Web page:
Way back in 1989, I wrote a memo entitled “The ABZs of Solid Valuation Conclusions and Reports.” In the mid-1990s, shortly after Al Gore invented the internet and email addresses were a new thing, I updated that memo in the form of an audio tape, which we sold as a self-study course. Yes, I said an audio tape. Hey, it was the 1990s.
While visiting my vacation place on the Halifax River in Port Orange, I pulled the ABZs material out of (digital) mothballs. Reading it, I rediscovered some really good material. It is so good, in fact, that I plan to write a series of posts talking about elements of good valuation practice based on this material I wrote more than 25 years ago. The basics don’t change. Those that prepare valuation reports as well as those that hire business appraisers should benefit.
For now, let me share a few excerpts from the mid-1990s version of “The ABZs of Solid Valuation Conclusions and Reports” which was written for business appraisers. This is a bit like opening a time capsule.
- The internet was not well-developed. As I said, “You [business appraisers] should be exploring the internet as a communication and business tool. If for no other reason, use it as a way to gain access to e-mail. A growing number of your clients and referral sources already have internet addresses, either directly or through on-line services. As with the explosion of the fax machine, we will all be connected to the internet within the next few years. For example, you can write to me at firstname.lastname@example.org [our original url]. In the very short run, get an internet address on your business card. Those who don’t have one will be impressed and probably a little jealous.” It was a different world in the mid-1990s!
- Absolutely, Positively, Overnight! “Federal Express coined the phrase, Absolutely, Positively, Overnight! What is important in the high value-added small package delivery business? Federal Express knows, absolutely. If we as business appraisers can figure out what is important in a business, we can look at how a subject company is doing with respect to the key elements that drive that business.” I’m struck by that because there are a couple of generations of folks now who have probably never heard that FedEx branding statement – much less that the name “FedEx” originated from “Federal Express.” I still think it is one of the best and most memorable brand statements ever.
- Information was hard to find. “If you realize there is information from an unusual source that can help solve a valuation problem, move heaven and earth to get it. Right now! Don’t wait until your back is to the wall when you know the answer is out there. Go get it!” When the information we needed came from physical sources, we had to allow lead times for finding the source(s), acquiring the information, and having it shipped to us, often by Federal Express.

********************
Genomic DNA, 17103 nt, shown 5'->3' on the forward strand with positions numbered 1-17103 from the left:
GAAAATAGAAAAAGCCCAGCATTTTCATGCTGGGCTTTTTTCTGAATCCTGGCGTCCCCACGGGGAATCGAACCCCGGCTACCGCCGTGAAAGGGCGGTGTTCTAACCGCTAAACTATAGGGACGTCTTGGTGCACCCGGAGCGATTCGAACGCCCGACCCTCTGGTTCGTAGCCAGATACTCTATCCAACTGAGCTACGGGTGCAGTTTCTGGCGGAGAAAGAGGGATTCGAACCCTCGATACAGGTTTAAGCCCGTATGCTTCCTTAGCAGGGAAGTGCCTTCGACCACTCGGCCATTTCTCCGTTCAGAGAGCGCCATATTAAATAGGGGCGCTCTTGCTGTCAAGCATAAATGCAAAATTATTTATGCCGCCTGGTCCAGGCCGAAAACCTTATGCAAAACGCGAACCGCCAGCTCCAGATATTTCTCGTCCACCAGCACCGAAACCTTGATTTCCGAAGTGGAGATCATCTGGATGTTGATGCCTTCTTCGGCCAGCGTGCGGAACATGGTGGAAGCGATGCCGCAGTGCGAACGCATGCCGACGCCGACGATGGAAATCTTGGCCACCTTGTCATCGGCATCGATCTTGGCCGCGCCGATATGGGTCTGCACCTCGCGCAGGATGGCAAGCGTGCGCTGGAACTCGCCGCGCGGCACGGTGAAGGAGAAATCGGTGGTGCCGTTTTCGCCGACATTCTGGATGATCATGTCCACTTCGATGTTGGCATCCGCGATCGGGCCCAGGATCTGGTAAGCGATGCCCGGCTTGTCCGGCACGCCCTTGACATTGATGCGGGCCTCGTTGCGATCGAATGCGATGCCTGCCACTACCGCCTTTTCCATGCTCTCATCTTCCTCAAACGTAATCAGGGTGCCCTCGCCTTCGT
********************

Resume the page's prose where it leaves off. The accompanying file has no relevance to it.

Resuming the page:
- Personal productivity thoughts. “If you are young in your career as a business appraiser, it is a good idea to have and to be continuing to develop good personal productivity skills. If you are older, you may have decided it is too late, but the same advice goes for us. The outline for this course is being prepared on a Hewlett Packard Omnibook 600c, a 3.8 pound, 486-50 megahertz machine that I carry in my briefcase most of the time. I can type at least as fast as I can think, which might not be saying much….”
- Before the explosion in valuation literature. “How comfortable are you with build-up methods for developing discount rates? Nearly all business appraisers use some form of the Capital Asset Pricing Model to develop discount rates and capitalization rates. If you don’t understand how to build a capitalization rate, see my article on the Adjusted Capital Asset Pricing Model in the December, 1989 issue of the American Society of Appraisers’ Business Valuation Review, or see the discussion on capitalization rates in our book, Valuing Financial Institutions. There have been several more recent articles in Business Valuation Review regarding aspects of the basic build-up methodologies. There are also excellent discussions on developing capitalization rates in Shannon Pratt’s (and Reilly and Schweihs) Third Edition of Valuing a Business and in Jay Fishman’s (with Pratt and others) Guide to Business Valuation.” Shannon Pratt did not publish the first edition of Cost of Capital: Estimation and Applications until 1998.
To those younger readers that don’t remember the early days of the internet, I will provide a bit of perspective by way of the evolution of my firm’s website. We registered the domain name bizval.com and created our first site which can be found on the WayBack Machine here. By 1998, it had evolved somewhat, but now looks incredibly dated.
Currently, the Mercer Capital website is www.mercercapital.com. It has evolved considerably.
The ABZs ended with a bit of advice of sorts that is still applicable today.
Remember this: If you are standing still, you are falling behind.
So ends my little walk down memory lane. I hope that readers find it interesting. When I revisit the ABZs, it will be with the added perspective of the last 20 years of grappling with the business of business valuation and growing in the process.
Speaking of history, I wrote Quantifying Marketability Discounts in 1997. The QMDM in its latest version is still alive and well and available for your use.
Question. If you are one of my “older” ones, will you share something from the formative years of business appraisal that might be of interest to the “younger” ones?
May you all be well until the next time,
My two most recent books are available in an Ownership Transition Bundle. The bundle, priced at $35 plus s/h, has been attractive for many business owners, appraisers and attorneys.